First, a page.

Preview

New England and the Chesapeake Region: Different Colonies of English Origin

Good Essays
Open Document
Open Document
423 Words
Grammar
Grammar
Plagiarism
Plagiarism
Writing
Writing
Score
Score
New England and the Chesapeake Region: Different Colonies of English Origin
Although New England and the Chesapeake region were both of English Origin, they evolved into two different colonies. Major points such as different motives for settling, religion, and the different geography led to contrasting views. As they continued to evolve, the colonies adapted to their own unique economic, geography, and social structures. The settlements in the Chesapeake region, such as Virginia were only settled to increase wealth. The colonists wanted to gain riches. After the settlement of Jamestown, they didn’t attempt to gather or grow food for the winter to come. They were too engulfed by their desire for gold. The Virginia Company of London, which was a joint-stock company, sent a colony to dig for gold, and half of the colonists perished. Captain John Smith took control of the colony before it was completely destroyed. Through John Smith’s dictatorship, the colonists work for their food. One of the labors was harvesting. Since the Chesapeake area had warm climates and fertile soil. These circumstances made the cash crop of choice tobacco, which was later introduced by John Rolfe. The colonists set up large plantations and profited from them. In contrast, New England was founded to escape religious persecution. The “Separatists,” who were later known as the Puritans come only to practice their religion freely. The Puritans had no interest in profit, but only to work together to make their colony triumph. As John Winthrop stated in A Model of Christian Charity, “We must be knit together in this work as one man.” He explains that by working and understanding one another, they may prevail. By working together they’ll become “a city upon a hill” for everyone to look and admire them. They tried to set an example for others to follow. Clearly these two provides a pivotal point of view on the outlook of life. As shown in documents B and C, they provide lists of the passengers that were heading towards the colonies. Those

You May Also Find These Documents Helpful

  • Good Essays

    In the 17th century, there were two colonies in North America of the East Coast. The colonies were known as the New England colonies and the Chesapeake colonies. The New England colonies included of Connecticut, Colony of Rhode Island, Providence Plantations, Massachusetts and Province of New Hampshire. The Chesapeake colonies consisted of Virginia and Maryland. These colonies were settled in by Englishmen with similar resolutions and ethnicities and faced similar obstacles. But these colonies became two distinct colonies with different purposes and different outcomes.…

    • 567 Words
    • 3 Pages
    Good Essays
  • Good Essays

    Thought New England and the Chesapeake region were both settled with a majority of English origin. By 1700 the region had evolved into two completely different societies. When talking about New England and the Chesapeake region, you have to consider the differences in motives and geography. Consider economic situations (reasons for settling where they did, reasons why they came to New England in the first place). One has to think about the family development and demographics, as well as the government structure. All these differences helped sculpt the colonies into their own significant and distinct ways of living.…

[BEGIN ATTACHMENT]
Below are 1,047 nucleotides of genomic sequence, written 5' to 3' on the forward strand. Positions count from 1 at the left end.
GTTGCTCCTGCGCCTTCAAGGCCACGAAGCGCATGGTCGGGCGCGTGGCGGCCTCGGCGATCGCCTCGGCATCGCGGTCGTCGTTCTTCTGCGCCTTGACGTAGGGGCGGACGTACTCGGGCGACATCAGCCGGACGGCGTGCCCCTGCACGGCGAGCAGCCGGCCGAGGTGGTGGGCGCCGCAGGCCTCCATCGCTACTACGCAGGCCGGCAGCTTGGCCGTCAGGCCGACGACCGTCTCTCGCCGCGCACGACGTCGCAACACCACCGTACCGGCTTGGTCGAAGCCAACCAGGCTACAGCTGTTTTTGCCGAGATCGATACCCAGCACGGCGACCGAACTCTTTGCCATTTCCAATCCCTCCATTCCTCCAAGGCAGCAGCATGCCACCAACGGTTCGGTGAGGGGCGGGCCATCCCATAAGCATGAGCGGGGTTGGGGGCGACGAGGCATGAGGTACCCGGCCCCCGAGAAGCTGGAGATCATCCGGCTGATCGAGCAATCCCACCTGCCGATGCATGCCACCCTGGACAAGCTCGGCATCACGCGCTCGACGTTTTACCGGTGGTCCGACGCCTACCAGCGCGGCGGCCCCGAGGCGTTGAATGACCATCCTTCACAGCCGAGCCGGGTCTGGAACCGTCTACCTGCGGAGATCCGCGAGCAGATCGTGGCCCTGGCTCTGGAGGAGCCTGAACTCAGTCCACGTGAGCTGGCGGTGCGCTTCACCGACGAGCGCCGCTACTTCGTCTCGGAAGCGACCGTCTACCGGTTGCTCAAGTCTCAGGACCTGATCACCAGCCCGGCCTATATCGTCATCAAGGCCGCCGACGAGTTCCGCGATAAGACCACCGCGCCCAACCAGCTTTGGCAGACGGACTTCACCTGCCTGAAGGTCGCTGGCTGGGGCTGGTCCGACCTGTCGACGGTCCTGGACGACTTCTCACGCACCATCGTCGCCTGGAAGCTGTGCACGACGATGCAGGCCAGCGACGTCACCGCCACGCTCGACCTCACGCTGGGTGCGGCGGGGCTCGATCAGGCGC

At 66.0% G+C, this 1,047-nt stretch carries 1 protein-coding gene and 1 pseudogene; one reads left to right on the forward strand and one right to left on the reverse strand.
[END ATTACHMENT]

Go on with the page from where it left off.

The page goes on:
• 1225 Words
    • 5 Pages
    Good Essays
  • Good Essays

    In the early 1600s, Europeans began to seek a faster route to Asia, looking for goods and spices. Ultimately, this led to establishing the first two colonies, Jamestown in 1607 and Massachusetts in 1621. That is where the similarities end with these colonies. The regions of the two colonies evolved into two completely different societies. There are several reasons why differences in development occurred between the Chesapeake and New England regions. Differences can be seen socially, economically, and politically.…

    • 615 Words
    • 3 Pages
    Good Essays
  • Good Essays

    Many settlers who came to the New World from Britain in the early seventeenth century sought to establish a settlement for motives including economic and religious freedom in areas such as Chesapeake Bay colonies that comprised of Virginia and Maryland colonies and the New England colonies that consisted of Connecticut, Maine, and Massachusetts, New Hampshire, and Rhode Island. Settlers who often came to these regions came with varying motivations, settled into different regions that had varying geographies, and encountered different circumstances. Through the passing of time, these particular distinctions would contribute into casting the two regions into two distinct societies. While those who settled…

    • 1059 Words
    • 5 Pages
    Good Essays
  • Good Essays

    Real Ap Essay Qs List3

    • 4147 Words
    • 15 Pages

    Although New England and the Chesapeake region were both settled largely by people of English origin, by 1700 the regions had evolved into two distinct societies. Why did this difference in development occur?…

    • 4147 Words
    • 15 Pages
    Good Essays
  • Good Essays

    APUSH DBQ

    • 902 Words
    • 4 Pages

    Although New England and the Chesapeake region were both settled by people of English origin, by 1700 the regions had evolved into two distinct societies. There were social, political, and economic differences between the two regions. The main reason as to why this development occurred was that the Chesapeake concentrated on obtaining wealth whereas New England had strong religious beliefs.…

    • 902 Words
    • 4 Pages
    Good Essays
  • Good Essays

    Colonial Differences

    • 819 Words
    • 4 Pages